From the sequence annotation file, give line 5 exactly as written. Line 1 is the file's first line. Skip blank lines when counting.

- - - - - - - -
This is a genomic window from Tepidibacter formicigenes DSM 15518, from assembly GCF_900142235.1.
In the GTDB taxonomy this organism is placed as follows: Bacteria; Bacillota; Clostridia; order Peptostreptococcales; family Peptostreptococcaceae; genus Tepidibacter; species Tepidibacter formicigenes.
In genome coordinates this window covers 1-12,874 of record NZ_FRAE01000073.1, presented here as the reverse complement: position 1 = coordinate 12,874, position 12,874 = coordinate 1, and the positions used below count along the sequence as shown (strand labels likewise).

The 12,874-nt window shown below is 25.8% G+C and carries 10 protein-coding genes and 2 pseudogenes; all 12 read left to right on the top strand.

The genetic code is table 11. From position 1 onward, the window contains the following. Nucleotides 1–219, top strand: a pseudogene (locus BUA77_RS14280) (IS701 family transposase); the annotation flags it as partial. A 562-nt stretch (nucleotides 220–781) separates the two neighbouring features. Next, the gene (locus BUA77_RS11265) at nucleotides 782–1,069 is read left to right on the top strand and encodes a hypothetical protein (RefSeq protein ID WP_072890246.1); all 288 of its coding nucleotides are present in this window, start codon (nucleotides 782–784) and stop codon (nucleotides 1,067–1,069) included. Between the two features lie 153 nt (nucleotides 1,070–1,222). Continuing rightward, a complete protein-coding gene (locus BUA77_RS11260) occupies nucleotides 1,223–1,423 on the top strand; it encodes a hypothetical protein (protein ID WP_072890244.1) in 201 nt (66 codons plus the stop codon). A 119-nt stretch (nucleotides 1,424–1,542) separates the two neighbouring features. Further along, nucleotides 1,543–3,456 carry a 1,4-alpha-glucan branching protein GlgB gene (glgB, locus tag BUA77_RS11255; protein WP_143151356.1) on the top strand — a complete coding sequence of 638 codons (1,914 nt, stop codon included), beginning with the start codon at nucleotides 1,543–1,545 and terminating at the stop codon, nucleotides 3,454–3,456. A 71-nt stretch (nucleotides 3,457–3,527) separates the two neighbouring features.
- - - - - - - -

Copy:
The genetic code is table 11. From position 1 onward, the window contains the following. Nucleotides 1–219, top strand: a pseudogene (locus BUA77_RS14280) (IS701 family transposase); the annotation flags it as partial. A 562-nt stretch (nucleotides 220–781) separates the two neighbouring features. Next, the gene (locus BUA77_RS11265) at nucleotides 782–1,069 is read left to right on the top strand and encodes a hypothetical protein (RefSeq protein ID WP_072890246.1); all 288 of its coding nucleotides are present in this window, start codon (nucleotides 782–784) and stop codon (nucleotides 1,067–1,069) included. Between the two features lie 153 nt (nucleotides 1,070–1,222). Continuing rightward, a complete protein-coding gene (locus BUA77_RS11260) occupies nucleotides 1,223–1,423 on the top strand; it encodes a hypothetical protein (protein ID WP_072890244.1) in 201 nt (66 codons plus the stop codon). A 119-nt stretch (nucleotides 1,424–1,542) separates the two neighbouring features. Further along, nucleotides 1,543–3,456 carry a 1,4-alpha-glucan branching protein GlgB gene (glgB, locus tag BUA77_RS11255; protein WP_143151356.1) on the top strand — a complete coding sequence of 638 codons (1,914 nt, stop codon included), beginning with the start codon at nucleotides 1,543–1,545 and terminating at the stop codon, nucleotides 3,454–3,456. A 71-nt stretch (nucleotides 3,457–3,527) separates the two neighbouring features.